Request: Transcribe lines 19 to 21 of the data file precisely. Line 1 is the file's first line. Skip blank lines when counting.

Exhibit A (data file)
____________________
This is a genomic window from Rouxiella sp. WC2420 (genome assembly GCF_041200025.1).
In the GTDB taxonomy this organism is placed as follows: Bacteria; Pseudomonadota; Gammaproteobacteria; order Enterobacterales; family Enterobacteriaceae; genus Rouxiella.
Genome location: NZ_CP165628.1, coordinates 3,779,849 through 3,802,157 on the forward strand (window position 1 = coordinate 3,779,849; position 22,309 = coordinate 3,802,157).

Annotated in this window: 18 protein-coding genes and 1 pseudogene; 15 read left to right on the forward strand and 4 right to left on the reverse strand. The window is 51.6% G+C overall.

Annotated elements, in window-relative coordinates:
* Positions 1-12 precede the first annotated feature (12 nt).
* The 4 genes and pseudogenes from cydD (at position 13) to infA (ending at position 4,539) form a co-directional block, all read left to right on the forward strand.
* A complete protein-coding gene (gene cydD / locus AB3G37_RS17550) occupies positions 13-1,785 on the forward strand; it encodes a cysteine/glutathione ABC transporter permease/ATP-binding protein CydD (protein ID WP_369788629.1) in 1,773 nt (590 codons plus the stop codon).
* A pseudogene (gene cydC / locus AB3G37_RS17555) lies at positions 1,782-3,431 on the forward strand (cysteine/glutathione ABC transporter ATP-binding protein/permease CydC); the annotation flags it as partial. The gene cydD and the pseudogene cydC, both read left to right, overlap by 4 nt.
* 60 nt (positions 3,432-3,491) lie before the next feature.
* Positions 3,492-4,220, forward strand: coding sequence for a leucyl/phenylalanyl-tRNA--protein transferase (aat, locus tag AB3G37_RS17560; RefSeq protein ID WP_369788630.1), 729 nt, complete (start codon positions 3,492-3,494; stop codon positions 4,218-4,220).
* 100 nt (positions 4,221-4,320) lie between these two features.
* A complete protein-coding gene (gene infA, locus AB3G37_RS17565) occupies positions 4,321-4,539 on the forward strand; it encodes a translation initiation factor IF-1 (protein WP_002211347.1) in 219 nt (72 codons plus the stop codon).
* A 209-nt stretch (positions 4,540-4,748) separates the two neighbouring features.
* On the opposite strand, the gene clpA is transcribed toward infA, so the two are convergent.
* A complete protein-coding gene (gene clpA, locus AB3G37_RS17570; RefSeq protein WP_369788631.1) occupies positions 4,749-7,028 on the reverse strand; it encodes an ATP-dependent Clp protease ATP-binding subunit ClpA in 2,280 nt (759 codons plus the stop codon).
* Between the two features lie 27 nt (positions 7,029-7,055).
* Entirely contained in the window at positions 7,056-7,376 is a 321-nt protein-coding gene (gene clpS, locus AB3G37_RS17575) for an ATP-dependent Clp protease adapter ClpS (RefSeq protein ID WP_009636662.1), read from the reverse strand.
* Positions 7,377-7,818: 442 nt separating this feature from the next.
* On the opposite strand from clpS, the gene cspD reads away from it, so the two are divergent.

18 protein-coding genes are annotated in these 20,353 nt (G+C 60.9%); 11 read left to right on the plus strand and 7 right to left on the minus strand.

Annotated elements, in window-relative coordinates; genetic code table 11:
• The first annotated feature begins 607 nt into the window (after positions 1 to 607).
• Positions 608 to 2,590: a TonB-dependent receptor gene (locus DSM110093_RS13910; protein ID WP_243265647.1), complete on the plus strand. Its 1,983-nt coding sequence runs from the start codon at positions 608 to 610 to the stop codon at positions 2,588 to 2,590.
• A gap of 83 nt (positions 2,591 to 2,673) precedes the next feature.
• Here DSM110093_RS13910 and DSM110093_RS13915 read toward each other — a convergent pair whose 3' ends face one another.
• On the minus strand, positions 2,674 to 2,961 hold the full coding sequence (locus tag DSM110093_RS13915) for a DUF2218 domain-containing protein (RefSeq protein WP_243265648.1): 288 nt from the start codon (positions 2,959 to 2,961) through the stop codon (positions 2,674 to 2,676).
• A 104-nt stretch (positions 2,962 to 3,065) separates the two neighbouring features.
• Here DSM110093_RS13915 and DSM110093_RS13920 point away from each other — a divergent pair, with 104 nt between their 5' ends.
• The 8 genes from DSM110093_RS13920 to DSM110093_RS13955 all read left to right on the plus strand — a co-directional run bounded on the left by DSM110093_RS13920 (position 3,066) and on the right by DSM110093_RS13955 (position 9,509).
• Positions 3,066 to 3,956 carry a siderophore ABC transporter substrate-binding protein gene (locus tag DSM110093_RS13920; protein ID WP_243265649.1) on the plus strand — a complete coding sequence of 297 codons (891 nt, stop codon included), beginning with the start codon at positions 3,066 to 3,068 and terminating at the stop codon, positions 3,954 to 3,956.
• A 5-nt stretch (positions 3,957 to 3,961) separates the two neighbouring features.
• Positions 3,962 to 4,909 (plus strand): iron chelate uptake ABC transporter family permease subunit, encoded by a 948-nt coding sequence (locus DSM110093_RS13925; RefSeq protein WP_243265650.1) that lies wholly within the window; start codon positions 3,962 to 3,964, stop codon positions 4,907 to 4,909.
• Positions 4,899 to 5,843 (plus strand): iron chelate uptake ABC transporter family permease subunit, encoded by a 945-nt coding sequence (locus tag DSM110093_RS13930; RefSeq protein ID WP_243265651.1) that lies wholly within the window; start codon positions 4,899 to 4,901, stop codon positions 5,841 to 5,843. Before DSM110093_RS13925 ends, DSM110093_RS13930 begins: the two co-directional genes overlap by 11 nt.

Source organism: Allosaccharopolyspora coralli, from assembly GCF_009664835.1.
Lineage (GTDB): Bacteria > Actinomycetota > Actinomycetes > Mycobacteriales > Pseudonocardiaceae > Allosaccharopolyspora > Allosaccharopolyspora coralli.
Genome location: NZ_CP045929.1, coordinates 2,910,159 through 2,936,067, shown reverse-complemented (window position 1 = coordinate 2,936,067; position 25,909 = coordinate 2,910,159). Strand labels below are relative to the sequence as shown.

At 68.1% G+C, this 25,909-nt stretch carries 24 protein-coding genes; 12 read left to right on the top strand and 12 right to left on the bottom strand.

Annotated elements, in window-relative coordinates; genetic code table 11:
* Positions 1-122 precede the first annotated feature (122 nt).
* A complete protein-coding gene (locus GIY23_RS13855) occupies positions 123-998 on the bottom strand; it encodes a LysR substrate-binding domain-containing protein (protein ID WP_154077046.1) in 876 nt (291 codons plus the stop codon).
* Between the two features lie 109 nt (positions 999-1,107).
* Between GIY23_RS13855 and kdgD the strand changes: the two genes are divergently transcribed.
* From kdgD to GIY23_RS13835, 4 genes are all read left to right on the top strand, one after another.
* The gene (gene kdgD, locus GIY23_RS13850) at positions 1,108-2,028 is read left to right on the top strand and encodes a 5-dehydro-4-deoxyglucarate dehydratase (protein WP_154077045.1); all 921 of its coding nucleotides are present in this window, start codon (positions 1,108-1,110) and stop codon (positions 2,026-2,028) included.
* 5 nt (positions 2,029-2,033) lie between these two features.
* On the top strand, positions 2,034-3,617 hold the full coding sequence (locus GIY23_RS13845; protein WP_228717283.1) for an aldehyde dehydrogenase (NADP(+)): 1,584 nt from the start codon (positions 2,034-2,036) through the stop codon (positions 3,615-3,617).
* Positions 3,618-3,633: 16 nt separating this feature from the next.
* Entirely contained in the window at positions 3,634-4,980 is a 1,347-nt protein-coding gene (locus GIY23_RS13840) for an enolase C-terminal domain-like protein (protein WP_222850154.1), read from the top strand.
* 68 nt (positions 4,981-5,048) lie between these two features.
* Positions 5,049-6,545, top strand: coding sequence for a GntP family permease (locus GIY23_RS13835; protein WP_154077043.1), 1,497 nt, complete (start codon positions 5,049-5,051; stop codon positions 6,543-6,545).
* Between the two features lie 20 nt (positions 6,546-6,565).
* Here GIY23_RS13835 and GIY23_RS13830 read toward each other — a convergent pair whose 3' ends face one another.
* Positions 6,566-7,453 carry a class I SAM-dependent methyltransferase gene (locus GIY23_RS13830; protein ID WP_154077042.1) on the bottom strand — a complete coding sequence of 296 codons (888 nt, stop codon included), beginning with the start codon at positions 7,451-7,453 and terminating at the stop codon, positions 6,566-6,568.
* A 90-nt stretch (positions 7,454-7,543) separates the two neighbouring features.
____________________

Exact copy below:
* Positions 7,377-7,818: 442 nt separating this feature from the next.
* On the opposite strand from clpS, the gene cspD reads away from it, so the two are divergent.

18 protein-coding genes are annotated in these 20,353 nt (G+C 60.9%); 11 read left to right on the plus strand and 7 right to left on the minus strand.